We caution our clients to understand that ‘permitted development’ is not all it seems and that there are grey areas to be negotiated.  Planning laws have been relaxed but plans for your barn still need to meet all the strict criteria under the new rules of ‘permitted development’.


Firstly, you must notify the local authority of your plans for the agricultural building.  This is a process known as ‘Prior Notification’.  The council will look at your proposals and if the criteria under ‘permitted development’ are not met they have the right to refuse your proposals or put conditions on the project.  These criteria are very strict.

What are the essential criteria under ‘Permitted Development’ rules?

is the building larger than 450m2?is it in an Area of Outstanding Natural Beautyis it a listed buildingIs it an agricultural unit or an outbuilding e.g. a garage in a large garden?Will it require major reconstruction or replacement to achieve a successful conversionWill the original shell be left standing, or will it require new structural elements to be built to make the building suitable for conversion?Do the external dimensions of the converted building extend beyond the external dimensions of the existing building at any given pointWill it require works other than the installation or replacement of existing windows, doors, roofs or exterior walls, or bringing services such as water, drainage, electricity or gas that would be considered reasonable in a home.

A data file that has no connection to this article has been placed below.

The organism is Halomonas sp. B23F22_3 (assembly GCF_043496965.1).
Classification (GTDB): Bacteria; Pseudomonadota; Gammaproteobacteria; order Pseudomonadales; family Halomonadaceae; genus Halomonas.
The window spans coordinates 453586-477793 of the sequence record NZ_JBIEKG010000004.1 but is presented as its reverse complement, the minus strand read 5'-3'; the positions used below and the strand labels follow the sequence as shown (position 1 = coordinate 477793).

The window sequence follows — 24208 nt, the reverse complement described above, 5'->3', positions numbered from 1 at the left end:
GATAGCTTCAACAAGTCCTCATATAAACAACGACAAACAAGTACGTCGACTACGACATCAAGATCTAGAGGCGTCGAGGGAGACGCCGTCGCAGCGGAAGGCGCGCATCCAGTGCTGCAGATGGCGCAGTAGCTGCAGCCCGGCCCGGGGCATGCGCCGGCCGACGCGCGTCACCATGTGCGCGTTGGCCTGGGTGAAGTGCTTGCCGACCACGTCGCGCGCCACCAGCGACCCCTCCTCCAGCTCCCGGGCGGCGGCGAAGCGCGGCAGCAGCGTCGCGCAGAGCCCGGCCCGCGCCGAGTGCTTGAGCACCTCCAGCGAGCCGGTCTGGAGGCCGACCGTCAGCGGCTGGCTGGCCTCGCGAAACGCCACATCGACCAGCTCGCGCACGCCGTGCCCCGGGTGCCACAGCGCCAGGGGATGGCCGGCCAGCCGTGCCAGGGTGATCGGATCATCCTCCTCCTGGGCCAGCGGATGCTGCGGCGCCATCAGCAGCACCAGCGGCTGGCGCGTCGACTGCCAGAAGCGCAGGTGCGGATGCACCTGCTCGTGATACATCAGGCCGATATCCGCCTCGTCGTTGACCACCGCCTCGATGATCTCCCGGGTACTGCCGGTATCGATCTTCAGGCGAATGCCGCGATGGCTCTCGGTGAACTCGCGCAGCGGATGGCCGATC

What if my barn conversion in Essex doesn’t meet all the permitted development criteria?

If your barn does not meet with all the permitted development criteria then it is unlikely to receive permitted development permission.  If this is the case, we will need to put together a strong case to the local authority.  To be considered in these circumstances we will make sure we put forward a design proposal that is:

in keeping with its original surroundingsmaintains the character of the original buildingrespects protected wildlife species and their habitats

Our practice has long established, good working relationships with local planners which means that we are well placed to put forward designs that should meet the demands of the various local authorities. However, we may recommend a feasibility study to discover whether your proposed plans will be able to meet the local planning regulations before you make any significant financial outlay.


Converting an old barn can represent a significant investment on your part, it is important therefore that the design and refurbishment will stand the test of time. At MP Chartered Architects we aspire to guide you towards a sensitive design that encompasses the heritage of the existing barn but embraces the best of contemporary design and new technology to ensure the property is one you are proud of and remains attractive to any potential investor in the future.


So, if you are looking for the best Barn conversion architects Essex has to offer, make sure to contact us today!